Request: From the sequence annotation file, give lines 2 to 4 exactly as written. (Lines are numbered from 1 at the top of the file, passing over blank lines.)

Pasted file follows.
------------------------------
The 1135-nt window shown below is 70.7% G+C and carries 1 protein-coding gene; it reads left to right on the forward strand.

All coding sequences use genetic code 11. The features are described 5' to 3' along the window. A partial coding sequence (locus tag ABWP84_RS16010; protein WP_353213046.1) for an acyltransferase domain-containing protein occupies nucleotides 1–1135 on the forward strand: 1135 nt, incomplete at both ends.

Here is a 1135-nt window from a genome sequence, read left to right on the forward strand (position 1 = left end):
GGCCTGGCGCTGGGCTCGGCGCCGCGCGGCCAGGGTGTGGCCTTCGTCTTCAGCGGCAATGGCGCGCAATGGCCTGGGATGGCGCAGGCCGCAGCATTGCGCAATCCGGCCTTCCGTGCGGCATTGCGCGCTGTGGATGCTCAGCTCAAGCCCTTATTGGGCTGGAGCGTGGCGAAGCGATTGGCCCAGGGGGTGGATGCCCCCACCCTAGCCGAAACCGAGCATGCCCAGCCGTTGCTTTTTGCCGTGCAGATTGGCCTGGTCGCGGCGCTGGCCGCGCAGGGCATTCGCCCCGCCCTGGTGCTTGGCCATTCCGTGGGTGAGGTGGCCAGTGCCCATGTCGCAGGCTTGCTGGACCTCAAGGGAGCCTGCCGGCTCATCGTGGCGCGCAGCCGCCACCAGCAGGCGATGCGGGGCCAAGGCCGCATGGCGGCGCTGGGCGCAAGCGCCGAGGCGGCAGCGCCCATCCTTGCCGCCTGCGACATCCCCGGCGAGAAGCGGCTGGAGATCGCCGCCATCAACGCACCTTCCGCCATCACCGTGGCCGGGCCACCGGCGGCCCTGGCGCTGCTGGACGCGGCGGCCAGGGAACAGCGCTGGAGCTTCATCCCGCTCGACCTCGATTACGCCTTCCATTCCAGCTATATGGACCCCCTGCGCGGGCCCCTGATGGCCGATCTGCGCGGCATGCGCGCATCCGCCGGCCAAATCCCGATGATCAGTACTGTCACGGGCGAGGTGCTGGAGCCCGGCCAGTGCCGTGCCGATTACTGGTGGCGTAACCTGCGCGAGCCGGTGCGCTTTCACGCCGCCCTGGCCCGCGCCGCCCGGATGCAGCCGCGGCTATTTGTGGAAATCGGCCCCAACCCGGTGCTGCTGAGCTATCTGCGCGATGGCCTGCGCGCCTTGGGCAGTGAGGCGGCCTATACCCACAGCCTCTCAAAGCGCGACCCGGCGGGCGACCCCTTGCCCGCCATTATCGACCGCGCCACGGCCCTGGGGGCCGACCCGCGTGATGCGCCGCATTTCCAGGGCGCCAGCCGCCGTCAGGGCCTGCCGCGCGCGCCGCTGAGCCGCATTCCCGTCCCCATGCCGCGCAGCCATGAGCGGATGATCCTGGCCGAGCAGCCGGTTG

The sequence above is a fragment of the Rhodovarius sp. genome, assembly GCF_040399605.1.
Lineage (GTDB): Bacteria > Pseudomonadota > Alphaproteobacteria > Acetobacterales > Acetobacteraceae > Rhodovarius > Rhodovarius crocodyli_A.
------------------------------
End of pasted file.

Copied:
All coding sequences use genetic code 11. The features are described 5' to 3' along the window. A partial coding sequence (locus tag ABWP84_RS16010; protein WP_353213046.1) for an acyltransferase domain-containing protein occupies nucleotides 1–1135 on the forward strand: 1135 nt, incomplete at both ends.

Here is a 1135-nt window from a genome sequence, read left to right on the forward strand (position 1 = left end):
GGCCTGGCGCTGGGCTCGGCGCCGCGCGGCCAGGGTGTGGCCTTCGTCTTCAGCGGCAATGGCGCGCAATGGCCTGGGATGGCGCAGGCCGCAGCATTGCGCAATCCGGCCTTCCGTGCGGCATTGCGCGCTGTGGATGCTCAGCTCAAGCCCTTATTGGGCTGGAGCGTGGCGAAGCGATTGGCCCAGGGGGTGGATGCCCCCACCCTAGCCGAAACCGAGCATGCCCAGCCGTTGCTTTTTGCCGTGCAGATTGGCCTGGTCGCGGCGCTGGCCGCGCAGGGCATTCGCCCCGCCCTGGTGCTTGGCCATTCCGTGGGTGAGGTGGCCAGTGCCCATGTCGCAGGCTTGCTGGACCTCAAGGGAGCCTGCCGGCTCATCGTGGCGCGCAGCCGCCACCAGCAGGCGATGCGGGGCCAAGGCCGCATGGCGGCGCTGGGCGCAAGCGCCGAGGCGGCAGCGCCCATCCTTGCCGCCTGCGACATCCCCGGCGAGAAGCGGCTGGAGATCGCCGCCATCAACGCACCTTCCGCCATCACCGTGGCCGGGCCACCGGCGGCCCTGGCGCTGCTGGACGCGGCGGCCAGGGAACAGCGCTGGAGCTTCATCCCGCTCGACCTCGATTACGCCTTCCATTCCAGCTATATGGACCCCCTGCGCGGGCCCCTGATGGCCGATCTGCGCGGCATGCGCGCATCCGCCGGCCAAATCCCGATGATCAGTACTGTCACGGGCGAGGTGCTGGAGCCCGGCCAGTGCCGTGCCGATTACTGGTGGCGTAACCTGCGCGAGCCGGTGCGCTTTCACGCCGCCCTGGCCCGCGCCGCCCGGATGCAGCCGCGGCTATTTGTGGAAATCGGCCCCAACCCGGTGCTGCTGAGCTATCTGCGCGATGGCCTGCGCGCCTTGGGCAGTGAGGCGGCCTATACCCACAGCCTCTCAAAGCGCGACCCGGCGGGCGACCCCTTGCCCGCCATTATCGACCGCGCCACGGCCCTGGGGGCCGACCCGCGTGATGCGCCGCATTTCCAGGGCGCCAGCCGCCGTCAGGGCCTGCCGCGCGCGCCGCTGAGCCGCATTCCCGTCCCCATGCCGCGCAGCCATGAGCGGATGATCCTGGCCGAGCAGCCGGTTG